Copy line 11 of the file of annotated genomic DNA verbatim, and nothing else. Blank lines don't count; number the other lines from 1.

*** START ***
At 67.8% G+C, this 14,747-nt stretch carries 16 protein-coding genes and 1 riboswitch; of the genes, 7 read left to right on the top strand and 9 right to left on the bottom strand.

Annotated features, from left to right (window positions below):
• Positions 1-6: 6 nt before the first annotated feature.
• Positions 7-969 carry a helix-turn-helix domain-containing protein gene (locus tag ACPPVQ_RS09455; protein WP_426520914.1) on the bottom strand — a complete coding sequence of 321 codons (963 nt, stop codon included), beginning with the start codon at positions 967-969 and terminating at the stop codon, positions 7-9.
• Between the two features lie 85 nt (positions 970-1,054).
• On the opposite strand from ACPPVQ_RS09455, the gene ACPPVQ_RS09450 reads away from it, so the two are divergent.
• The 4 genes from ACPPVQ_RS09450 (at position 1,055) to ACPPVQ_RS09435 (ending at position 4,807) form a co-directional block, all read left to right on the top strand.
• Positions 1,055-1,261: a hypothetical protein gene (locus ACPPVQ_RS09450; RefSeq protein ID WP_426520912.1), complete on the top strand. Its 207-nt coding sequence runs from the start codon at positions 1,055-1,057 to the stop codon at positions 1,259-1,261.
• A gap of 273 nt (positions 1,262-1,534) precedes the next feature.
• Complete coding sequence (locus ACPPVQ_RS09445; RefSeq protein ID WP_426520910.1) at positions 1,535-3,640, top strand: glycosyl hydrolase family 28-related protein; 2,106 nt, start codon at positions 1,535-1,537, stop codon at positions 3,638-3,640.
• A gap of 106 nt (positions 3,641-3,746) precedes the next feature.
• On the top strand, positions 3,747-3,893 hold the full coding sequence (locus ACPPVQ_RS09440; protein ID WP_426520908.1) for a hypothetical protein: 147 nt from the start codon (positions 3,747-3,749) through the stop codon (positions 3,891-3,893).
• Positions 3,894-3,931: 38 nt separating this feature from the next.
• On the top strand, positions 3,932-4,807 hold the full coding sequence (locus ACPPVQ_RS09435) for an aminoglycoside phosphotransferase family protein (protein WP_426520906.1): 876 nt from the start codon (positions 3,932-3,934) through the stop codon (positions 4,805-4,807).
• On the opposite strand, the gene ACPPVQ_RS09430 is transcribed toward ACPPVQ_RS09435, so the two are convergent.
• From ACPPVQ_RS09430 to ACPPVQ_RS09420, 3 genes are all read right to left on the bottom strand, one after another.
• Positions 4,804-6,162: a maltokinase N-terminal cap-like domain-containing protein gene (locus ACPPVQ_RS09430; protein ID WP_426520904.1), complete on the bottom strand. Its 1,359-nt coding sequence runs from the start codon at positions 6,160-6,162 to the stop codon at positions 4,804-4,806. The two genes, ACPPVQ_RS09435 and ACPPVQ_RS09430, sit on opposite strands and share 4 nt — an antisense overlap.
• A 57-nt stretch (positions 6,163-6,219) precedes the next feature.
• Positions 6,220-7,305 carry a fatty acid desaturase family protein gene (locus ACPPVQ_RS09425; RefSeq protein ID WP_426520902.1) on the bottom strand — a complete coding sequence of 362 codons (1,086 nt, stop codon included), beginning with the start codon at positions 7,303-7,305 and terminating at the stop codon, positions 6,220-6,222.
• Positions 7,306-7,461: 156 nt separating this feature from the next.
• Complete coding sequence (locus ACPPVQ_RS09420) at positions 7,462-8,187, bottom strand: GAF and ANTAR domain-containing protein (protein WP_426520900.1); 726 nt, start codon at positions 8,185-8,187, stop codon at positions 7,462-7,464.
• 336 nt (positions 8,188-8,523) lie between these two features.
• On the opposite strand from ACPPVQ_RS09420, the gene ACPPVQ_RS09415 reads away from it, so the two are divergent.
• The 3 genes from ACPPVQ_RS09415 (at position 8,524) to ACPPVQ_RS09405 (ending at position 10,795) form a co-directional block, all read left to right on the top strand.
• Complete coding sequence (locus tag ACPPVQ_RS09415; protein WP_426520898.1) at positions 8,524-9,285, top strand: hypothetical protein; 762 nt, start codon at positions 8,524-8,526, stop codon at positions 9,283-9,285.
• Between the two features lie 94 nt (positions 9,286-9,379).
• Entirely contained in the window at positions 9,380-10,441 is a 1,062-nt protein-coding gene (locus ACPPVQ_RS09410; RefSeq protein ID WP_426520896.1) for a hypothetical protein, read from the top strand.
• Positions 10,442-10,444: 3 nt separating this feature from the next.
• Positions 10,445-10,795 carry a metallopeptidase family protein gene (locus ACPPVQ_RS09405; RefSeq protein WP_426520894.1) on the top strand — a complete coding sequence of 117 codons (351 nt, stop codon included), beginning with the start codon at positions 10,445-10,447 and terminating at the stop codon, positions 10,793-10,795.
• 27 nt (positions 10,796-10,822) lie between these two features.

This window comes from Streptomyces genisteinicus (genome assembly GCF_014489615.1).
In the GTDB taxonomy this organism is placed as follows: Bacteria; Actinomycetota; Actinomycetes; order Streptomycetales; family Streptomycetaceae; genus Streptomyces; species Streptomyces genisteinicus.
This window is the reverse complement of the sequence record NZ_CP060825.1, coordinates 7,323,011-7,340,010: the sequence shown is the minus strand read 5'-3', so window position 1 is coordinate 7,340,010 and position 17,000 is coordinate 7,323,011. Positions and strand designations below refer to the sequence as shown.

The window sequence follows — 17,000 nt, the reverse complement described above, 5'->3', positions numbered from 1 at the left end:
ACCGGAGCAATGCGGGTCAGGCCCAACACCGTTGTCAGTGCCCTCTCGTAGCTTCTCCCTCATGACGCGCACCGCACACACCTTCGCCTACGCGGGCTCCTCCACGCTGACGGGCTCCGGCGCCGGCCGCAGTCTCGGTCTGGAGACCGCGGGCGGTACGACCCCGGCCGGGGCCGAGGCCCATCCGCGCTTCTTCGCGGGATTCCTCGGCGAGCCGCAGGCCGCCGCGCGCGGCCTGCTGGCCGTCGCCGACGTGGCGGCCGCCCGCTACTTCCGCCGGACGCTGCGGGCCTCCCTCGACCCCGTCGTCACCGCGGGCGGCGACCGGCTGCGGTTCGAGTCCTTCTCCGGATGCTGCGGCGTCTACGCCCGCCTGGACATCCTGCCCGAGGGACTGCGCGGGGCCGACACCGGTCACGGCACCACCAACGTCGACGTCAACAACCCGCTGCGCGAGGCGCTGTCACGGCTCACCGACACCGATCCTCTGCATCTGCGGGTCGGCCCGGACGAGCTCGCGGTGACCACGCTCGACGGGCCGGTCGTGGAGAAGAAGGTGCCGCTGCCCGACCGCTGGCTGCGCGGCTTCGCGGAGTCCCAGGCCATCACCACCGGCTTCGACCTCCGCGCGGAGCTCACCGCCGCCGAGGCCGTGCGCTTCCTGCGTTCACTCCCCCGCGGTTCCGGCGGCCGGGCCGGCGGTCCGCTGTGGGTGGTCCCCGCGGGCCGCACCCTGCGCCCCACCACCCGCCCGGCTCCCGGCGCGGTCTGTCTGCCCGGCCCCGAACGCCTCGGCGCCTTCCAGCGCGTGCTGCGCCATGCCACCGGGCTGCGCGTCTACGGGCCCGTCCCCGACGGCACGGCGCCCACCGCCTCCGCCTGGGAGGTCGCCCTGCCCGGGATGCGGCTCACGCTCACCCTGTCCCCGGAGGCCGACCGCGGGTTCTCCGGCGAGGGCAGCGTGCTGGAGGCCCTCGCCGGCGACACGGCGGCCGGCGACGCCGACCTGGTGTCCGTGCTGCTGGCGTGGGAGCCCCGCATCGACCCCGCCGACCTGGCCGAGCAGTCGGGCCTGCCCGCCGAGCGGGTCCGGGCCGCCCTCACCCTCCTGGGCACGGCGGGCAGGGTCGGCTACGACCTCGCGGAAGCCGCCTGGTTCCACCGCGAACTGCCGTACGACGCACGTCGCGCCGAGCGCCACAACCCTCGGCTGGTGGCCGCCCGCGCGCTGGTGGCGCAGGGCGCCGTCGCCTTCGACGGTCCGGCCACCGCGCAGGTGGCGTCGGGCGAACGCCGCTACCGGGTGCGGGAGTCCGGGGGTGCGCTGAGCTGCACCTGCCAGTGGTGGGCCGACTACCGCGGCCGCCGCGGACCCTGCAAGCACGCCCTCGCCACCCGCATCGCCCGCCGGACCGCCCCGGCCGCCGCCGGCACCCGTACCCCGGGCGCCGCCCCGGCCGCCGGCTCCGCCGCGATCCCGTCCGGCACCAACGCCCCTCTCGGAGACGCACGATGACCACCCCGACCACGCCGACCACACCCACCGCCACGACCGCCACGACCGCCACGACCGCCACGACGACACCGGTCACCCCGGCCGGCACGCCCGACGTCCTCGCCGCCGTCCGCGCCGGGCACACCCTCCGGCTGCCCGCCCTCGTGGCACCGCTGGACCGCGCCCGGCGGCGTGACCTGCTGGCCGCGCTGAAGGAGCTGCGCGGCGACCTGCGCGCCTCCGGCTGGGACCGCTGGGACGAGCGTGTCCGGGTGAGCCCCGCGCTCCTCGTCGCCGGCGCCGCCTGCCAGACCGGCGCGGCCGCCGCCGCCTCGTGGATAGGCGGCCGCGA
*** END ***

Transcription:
• A gap of 106 nt (positions 3,641-3,746) precedes the next feature.